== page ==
Incisive, germane, and avant-garde, graphic novels have hit full stride in the last two decades and deserve recognition as a fecund and vibrant art form, an art form at least occasionally worthy of the appellation of literature. The best examples of the graphic novel genre possess the key hallmarks of great works of literature: original plot lines, potent conflict, rich characterization, refined detail, meaningful dialogue, and complex themes that tackle the sophisticated concerns and sensibilities of the postmodern zeitgeist.
Alan Moore’s The Watchmen, an anti-hero novel; Jeff Smith’s Bone, a LOTR-style saga; Frank Miller’s 300, a neo-conservative meditation on liberty; Bill Willingham’s Fables series, a creative re-imagining of class literary figures; and Marjane Satrapi’s Persepolis books, insightful memoirs about daily life for progressives in a theocratic Iran, are five illustrations of graphic novels that merit the distinction of being classified as literature. Charged with nuance, irony, and ambiguity, these works convey deep and abiding truths about the human experience that can be as inspiring and cathartic as the classic short stories, novels, and plays of the canon. The combination of word and text in these selections enhance, magnify, and crystallize their insights in memorable configurations. Additionally, the subject matter and artistic style of the graphic novels range from the epic to the comedic to the tragic and everything in between, thus demonstrating the full impact and relevance of the genre for contemporary American culture.
Alan Moore’s The Watchmen features a classic comic approach to artwork, but its subject matter taps the postmodern vein and vibe with a terrifying focus and precision. Anyone familiar with the work will tell you that Moore’s characterization of Rorschach and Dr. Manhattan deals a well-aimed head shot, a death blow really, to the hero archetype. You come away from the novel and the film adaptation reeling against the magnitude of what you have just witnessed. Moore’s iconoclastic storytelling reaches its crescendo in this work, and its influence on the comic industry can still be felt to this day.
In contrast, the eponymous characters of Jeff Smith’s Bone saga are drawn in a delightfully iconic style and possess individual personalities that converge and diverge in a sprawling epic adventure story that features both high-minded humor about Herman Melville’s Moby Dick, for example, and low-minded, crass bathroom humor. Smith’s magnum opus may come up short of Tolkien’s LOTR, but any story that features a few stooge-like villains obsessed with quiche is worth a read! And I have not even mentioned that this story also depicts the most Amazonian grandma in all of literature, an octogenarian warrior that is not to be trifled with.
The phenomenal success of the faithful movie adaptation of Frank Miller’s 300 underscores the political climate in America following the attacks on the twin towers on 9-11. The Spartans’ valiant stand against the invading Persians at Thermopylae is recounted in vivid gory detail. Their heroic fight to the death for freedom appeals to the patriotic fervor of Americans willing to do whatever is necessary, risking even martyrdom, to sustain the freedoms that they enjoy. Miller’s graphic novel and its movie counterpart touched a sensitive nerve because of the environment in which it was written, the content of the storyline, and the brilliant artistry of the work.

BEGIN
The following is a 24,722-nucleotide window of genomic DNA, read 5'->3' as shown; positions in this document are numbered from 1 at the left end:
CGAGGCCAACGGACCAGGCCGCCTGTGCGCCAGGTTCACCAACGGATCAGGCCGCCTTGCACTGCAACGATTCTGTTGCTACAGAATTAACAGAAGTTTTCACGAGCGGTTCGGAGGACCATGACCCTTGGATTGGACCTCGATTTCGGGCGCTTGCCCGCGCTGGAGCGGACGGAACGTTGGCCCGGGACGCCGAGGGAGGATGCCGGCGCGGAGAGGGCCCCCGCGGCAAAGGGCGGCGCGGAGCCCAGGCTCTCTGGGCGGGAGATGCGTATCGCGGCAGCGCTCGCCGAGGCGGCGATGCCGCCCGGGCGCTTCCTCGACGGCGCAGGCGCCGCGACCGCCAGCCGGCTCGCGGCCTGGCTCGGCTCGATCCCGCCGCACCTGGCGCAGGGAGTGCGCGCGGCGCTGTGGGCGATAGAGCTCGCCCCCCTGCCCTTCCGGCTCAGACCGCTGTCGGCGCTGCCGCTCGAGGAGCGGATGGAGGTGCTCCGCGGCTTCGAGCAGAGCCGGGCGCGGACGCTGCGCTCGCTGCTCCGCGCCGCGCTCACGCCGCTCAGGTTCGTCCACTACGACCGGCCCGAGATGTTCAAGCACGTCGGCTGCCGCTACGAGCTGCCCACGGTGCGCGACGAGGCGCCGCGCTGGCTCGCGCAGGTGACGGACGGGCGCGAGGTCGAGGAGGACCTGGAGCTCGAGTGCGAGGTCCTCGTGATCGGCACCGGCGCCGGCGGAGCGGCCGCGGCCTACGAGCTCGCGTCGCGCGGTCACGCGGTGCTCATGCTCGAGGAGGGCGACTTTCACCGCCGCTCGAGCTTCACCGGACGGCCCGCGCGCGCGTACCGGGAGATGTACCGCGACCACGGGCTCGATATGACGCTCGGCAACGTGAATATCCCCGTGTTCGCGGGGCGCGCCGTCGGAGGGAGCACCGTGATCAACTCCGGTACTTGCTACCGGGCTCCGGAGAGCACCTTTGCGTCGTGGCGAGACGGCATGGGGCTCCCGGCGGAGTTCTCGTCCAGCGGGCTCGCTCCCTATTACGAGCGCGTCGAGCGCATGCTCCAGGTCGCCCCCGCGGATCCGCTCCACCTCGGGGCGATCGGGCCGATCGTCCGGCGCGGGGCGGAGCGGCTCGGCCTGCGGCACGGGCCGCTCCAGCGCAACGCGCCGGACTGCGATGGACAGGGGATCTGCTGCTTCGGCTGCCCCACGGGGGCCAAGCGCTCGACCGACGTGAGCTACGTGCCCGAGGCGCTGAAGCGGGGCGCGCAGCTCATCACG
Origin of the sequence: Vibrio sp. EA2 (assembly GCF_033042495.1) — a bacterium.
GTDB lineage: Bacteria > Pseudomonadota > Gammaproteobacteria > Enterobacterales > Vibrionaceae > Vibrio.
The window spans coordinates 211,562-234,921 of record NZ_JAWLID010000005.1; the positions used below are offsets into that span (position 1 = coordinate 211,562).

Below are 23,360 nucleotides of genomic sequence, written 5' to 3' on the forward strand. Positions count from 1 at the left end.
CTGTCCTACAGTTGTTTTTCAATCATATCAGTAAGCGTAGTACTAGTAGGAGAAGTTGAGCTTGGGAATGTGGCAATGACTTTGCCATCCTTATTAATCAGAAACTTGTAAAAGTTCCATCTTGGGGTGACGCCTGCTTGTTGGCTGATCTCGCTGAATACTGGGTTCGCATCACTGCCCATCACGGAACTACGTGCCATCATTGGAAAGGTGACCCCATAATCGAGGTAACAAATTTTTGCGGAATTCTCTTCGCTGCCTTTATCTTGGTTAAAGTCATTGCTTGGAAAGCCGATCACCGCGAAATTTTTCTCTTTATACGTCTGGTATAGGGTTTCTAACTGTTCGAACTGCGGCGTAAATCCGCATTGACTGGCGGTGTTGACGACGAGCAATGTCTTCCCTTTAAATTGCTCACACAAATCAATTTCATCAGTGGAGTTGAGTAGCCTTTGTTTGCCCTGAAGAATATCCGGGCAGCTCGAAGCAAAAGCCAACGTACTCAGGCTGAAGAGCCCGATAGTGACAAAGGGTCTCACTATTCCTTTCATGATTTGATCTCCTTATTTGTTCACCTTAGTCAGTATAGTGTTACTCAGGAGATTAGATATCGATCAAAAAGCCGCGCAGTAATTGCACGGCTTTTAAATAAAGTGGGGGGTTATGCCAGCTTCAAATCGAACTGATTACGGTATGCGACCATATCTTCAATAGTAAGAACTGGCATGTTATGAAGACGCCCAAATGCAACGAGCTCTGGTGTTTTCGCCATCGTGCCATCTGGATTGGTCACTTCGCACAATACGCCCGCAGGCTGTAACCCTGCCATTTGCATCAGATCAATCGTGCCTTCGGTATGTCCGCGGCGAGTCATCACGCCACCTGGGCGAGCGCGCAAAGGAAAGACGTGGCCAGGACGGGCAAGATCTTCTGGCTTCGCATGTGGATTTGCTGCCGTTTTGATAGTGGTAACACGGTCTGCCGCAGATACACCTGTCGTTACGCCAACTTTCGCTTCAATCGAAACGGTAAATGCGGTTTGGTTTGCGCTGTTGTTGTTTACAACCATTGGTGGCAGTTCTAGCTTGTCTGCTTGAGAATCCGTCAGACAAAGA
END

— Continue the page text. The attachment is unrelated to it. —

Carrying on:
Also focusing on the dramatic, Bill Willingham’s Fables series came out synchronously with the “Shrek” movies; however, where that series tickled the funny bone, Willingham’s narrative is much more dramatic in tone and subject matter. Willingham envisions an alternate fable universe that positions classic fable characters in radically different lights. Prince Charming is a foppish dandy who excels at womanizing but fails miserably at everything else. Snow White falls for the Big Bad Wolf (in a human form). Cinderella acts the part of a CIA-style agent. And all of the fables are embroiled in a climactic struggle to regain their homelands from the Emperor (Gepetto) whose forces expelled them from their beloved lands. This is heady stuff indeed, not for the faint-hearted!
Marjane Satrapi’s Persepolis memoirs are worth their weight in gold. Every American should read them to get a different perspective on Iran. Too often, Americans have xenophobic preconceived notions about Iranians, not to mention a whole host of other nations and peoples whose cultures and sensibilities are alien to our own. Reading Persepolis or watching the award-winning film based upon the series would be an eye opening and enlightening experience for most Americans. Imagine the shock that not every citizen of the Islamic Republic of Iran is a fire-breathing theocrat! I highly recommend this graphic memoir, not because I agree with much, if any, of Satrapi’s political views, but because of the dialectic that encountering such a work engenders in a reader or audience with a previously myopic opinion on another part of the world.
While most graphic novels certainly do not merit the appellation of literature, neither do most standard novels. For every gem, there are literally thousands of bad eggs that stink to high heaven. Let me be clear. I am certainly not arguing that every comic or graphic novel deserves acclaim or an encomium. I am merely asserting that some are worthy of the distinction. I hope you will re-evaluate your own position on this emergent genre and keep an open mind. You might even consider checking out one of the titles that I have mentioned in this piece in order to come to a decision based upon an actual experience of the genre. You will thank me for it!